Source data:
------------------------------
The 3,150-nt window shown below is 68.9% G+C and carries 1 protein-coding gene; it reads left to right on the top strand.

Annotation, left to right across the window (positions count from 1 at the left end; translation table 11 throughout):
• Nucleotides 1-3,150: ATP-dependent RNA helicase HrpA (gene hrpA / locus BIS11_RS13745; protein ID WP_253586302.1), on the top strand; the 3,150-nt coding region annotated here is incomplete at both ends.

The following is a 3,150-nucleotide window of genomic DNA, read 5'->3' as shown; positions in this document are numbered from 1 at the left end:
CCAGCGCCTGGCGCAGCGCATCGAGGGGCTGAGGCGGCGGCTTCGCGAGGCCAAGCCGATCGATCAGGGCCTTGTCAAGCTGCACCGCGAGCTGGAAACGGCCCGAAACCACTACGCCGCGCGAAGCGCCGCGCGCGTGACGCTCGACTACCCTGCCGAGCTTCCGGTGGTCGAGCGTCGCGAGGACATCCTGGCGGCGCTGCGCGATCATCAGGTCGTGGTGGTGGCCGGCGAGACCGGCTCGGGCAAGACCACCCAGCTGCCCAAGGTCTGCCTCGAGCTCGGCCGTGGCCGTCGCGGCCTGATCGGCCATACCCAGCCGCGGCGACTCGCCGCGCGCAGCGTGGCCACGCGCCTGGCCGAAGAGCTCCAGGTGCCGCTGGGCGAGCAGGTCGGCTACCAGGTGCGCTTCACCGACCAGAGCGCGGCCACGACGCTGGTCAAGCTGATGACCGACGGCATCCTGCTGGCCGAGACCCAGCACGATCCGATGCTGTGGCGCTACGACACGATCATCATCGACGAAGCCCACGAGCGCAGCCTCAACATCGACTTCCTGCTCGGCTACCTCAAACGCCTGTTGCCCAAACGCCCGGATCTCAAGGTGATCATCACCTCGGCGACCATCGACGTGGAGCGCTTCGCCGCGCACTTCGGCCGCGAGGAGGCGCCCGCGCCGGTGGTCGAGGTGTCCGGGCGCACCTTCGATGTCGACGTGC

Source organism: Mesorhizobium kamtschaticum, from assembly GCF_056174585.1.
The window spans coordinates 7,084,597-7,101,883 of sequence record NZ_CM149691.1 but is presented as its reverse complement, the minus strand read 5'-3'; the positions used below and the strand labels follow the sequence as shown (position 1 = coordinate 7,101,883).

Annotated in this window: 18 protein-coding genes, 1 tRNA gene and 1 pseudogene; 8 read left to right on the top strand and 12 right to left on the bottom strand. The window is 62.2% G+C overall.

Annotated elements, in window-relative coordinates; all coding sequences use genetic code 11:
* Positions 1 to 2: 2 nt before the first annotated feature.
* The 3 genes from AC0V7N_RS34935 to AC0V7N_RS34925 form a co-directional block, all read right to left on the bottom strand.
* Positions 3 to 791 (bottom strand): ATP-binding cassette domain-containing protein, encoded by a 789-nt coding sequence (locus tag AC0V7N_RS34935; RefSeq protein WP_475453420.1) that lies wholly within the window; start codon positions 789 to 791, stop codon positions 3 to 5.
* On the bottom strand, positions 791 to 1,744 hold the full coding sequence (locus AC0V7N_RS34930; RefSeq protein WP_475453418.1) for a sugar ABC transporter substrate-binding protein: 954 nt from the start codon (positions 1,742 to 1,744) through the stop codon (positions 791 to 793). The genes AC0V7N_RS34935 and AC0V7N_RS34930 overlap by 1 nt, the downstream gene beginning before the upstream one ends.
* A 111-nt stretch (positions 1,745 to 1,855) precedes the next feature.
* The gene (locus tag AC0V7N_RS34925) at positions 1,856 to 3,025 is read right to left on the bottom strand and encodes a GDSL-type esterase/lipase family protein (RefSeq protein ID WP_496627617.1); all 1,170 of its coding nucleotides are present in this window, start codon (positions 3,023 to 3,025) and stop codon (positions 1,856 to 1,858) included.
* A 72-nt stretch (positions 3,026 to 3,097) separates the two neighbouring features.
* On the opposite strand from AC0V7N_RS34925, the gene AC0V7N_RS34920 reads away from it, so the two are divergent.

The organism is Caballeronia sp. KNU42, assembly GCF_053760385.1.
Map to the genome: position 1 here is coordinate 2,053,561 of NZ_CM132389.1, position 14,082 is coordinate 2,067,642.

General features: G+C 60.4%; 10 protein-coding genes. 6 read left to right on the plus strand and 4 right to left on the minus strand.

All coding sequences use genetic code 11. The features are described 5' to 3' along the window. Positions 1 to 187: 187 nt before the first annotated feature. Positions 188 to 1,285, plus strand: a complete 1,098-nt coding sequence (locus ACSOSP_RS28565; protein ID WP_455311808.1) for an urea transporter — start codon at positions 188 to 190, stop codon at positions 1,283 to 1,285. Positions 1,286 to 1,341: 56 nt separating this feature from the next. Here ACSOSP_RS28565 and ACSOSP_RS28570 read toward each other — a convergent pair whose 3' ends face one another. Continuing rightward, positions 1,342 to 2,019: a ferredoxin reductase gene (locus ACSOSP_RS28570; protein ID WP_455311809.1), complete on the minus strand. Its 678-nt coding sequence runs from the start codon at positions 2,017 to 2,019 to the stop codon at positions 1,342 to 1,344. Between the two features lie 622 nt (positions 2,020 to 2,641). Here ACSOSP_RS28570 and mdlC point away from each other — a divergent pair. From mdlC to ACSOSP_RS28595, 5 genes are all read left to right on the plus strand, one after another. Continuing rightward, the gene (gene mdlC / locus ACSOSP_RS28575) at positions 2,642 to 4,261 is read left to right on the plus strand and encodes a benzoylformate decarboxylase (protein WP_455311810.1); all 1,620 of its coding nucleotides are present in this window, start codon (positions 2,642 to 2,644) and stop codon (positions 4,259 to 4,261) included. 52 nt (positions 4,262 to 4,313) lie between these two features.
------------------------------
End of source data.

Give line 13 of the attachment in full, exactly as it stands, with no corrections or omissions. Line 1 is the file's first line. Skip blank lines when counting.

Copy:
* On the bottom strand, positions 791 to 1,744 hold the full coding sequence (locus AC0V7N_RS34930; RefSeq protein WP_475453418.1) for a sugar ABC transporter substrate-binding protein: 954 nt from the start codon (positions 1,742 to 1,744) through the stop codon (positions 791 to 793). The genes AC0V7N_RS34935 and AC0V7N_RS34930 overlap by 1 nt, the downstream gene beginning before the upstream one ends.